The latest Pew Research Center Report relayed useful information regarding application users’ concerns with sharing personal data.  Ninety percent of app users indicated that how their personal data will be used is “very” or “somewhat” important to them, and influences their decision to download an app.  Sixty percent of users decided against downloading an app when they saw how much personal information they would need to share.  Android 6.0, or Marshmallow, should abate users’ concerns.

The Report looked at the type of permissions sought by apps available in the Google Play store—largely because the public availability of this data and the popularity of the Google Play store.  Google Play apps request a total of 235 unique permissions to access users’ information or phone hardware.  The most common permissions relate to accessing the device’s internet connectivity.  The average app sought five permissions.  The most common permissions sought access to the device’s hardware (i.e., controlling vibration, adjusting volume, etc.) as opposed to personal information.  The Android permissions structure is currently “all or nothing,” meaning the user must grant the app all permissions requested in order to install the app.  The permissions appear at the time of installation, requiring the user to accept them in order to install the app, and can be viewed at any time on the app’s page in the Google Play store.

With Android 6.0, or “Marshmallow,” Google will allow users to pick and choose the permissions they wish to grant.  Permissions will be displayed not at the time of download, but at the moment when the app requires the permission to perform a particular function.  Users can grant or deny the permission, then change the permission setting later.  For instance, the user can allow the app to access the user’s location when using the app, then turn this permission off afterwards.  This change makes the Android permission scheme more like Apple’s.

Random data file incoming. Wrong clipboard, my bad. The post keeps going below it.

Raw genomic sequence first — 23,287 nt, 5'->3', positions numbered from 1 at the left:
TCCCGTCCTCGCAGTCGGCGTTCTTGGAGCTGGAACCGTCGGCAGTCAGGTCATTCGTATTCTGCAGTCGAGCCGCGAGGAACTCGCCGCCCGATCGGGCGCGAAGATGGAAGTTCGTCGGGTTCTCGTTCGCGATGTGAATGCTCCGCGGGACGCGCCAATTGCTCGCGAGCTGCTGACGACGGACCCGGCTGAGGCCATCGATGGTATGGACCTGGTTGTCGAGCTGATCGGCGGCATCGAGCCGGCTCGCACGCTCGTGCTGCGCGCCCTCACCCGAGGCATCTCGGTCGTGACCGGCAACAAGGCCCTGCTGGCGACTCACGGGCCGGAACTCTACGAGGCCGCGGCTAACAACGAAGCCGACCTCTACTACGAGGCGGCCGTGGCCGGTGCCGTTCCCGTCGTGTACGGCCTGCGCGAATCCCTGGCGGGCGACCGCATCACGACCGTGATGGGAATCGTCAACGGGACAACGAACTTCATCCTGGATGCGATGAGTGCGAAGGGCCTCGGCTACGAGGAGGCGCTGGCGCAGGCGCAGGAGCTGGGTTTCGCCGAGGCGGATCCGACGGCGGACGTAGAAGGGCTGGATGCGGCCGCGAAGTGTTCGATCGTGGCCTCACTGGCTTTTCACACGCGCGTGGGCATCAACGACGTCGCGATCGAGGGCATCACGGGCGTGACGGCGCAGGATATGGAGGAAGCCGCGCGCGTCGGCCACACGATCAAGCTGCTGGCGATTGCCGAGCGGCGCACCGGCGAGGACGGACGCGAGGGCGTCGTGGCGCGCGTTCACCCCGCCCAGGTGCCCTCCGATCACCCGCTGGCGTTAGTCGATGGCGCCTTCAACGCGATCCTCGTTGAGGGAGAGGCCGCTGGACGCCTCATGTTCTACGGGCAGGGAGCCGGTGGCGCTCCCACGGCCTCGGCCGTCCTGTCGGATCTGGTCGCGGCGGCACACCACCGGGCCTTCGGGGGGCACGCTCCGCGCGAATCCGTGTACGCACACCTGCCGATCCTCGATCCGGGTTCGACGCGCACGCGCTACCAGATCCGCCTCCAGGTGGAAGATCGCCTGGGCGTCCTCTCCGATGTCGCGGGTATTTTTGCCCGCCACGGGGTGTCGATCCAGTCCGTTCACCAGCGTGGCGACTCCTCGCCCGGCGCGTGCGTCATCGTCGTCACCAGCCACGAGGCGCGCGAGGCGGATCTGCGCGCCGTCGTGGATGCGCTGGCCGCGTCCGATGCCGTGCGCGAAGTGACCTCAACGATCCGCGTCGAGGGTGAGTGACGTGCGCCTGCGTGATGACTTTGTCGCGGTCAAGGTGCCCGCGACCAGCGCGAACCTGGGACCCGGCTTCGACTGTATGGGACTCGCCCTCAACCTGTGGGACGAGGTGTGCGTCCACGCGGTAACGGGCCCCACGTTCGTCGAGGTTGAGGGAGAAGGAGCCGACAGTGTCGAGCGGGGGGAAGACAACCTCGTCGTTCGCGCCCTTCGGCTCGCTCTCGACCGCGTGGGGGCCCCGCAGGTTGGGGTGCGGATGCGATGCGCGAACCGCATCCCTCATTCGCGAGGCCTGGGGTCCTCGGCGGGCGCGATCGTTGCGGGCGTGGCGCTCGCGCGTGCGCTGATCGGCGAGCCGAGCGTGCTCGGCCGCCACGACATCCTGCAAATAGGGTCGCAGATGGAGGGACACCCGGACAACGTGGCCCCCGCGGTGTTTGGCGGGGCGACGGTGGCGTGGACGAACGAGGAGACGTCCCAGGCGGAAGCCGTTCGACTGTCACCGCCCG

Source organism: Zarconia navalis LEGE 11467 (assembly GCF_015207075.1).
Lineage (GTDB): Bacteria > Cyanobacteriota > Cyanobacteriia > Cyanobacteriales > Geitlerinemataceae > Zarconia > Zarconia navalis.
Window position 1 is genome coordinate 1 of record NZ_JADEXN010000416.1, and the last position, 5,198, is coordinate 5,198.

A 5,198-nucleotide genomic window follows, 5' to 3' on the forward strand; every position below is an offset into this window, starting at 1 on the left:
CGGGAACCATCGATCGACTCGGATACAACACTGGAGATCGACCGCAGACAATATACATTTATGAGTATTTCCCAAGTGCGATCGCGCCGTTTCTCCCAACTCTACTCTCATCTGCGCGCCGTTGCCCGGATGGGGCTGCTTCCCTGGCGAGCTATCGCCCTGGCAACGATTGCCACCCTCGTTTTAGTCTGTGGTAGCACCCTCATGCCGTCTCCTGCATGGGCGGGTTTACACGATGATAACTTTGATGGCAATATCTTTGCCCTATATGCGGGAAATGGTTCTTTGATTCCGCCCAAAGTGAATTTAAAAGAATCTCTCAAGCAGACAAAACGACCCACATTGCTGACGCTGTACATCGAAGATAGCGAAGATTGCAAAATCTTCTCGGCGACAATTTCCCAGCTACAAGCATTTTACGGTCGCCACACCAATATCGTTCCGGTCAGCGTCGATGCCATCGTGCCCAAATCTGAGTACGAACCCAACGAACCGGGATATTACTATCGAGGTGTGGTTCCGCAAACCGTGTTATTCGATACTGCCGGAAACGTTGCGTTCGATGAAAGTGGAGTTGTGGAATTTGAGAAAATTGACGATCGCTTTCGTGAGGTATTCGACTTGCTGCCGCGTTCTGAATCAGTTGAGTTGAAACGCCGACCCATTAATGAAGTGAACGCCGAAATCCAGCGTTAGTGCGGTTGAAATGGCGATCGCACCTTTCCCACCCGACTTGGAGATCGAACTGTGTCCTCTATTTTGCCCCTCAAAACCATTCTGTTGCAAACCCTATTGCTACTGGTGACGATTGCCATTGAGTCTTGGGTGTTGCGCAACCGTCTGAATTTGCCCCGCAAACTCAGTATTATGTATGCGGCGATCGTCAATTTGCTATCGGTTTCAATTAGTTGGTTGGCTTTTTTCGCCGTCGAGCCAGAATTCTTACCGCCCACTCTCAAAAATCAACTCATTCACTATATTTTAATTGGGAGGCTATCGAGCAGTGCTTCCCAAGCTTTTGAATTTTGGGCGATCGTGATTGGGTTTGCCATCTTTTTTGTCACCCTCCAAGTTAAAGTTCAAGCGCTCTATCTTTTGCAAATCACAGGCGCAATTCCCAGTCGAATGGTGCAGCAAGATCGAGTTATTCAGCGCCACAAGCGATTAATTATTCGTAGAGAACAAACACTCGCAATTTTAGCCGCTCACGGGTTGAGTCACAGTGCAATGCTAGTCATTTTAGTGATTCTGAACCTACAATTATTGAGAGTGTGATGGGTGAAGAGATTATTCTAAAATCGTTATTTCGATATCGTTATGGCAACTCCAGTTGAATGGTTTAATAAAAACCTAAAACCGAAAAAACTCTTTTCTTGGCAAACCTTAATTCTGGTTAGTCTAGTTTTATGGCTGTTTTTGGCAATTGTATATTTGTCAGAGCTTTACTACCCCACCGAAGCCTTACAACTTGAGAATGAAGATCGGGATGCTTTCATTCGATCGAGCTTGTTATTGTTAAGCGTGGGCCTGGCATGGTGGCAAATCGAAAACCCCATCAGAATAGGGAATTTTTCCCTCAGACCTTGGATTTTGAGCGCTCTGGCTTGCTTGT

This change may result in more users for Google Play Store’s apps.  Those users who decline to download an app because of their wariness of sharing too much personal information can take control of what they share at any given time.  Users can refuse to allow access to data, including personal information, all together, or pick and choose when to allow access.  App developers can be less concerned with scaring off potential users by requesting multiple or broad permissions.  This development is good news for users and developers alike and will likely encourage increased and repeated app downloads.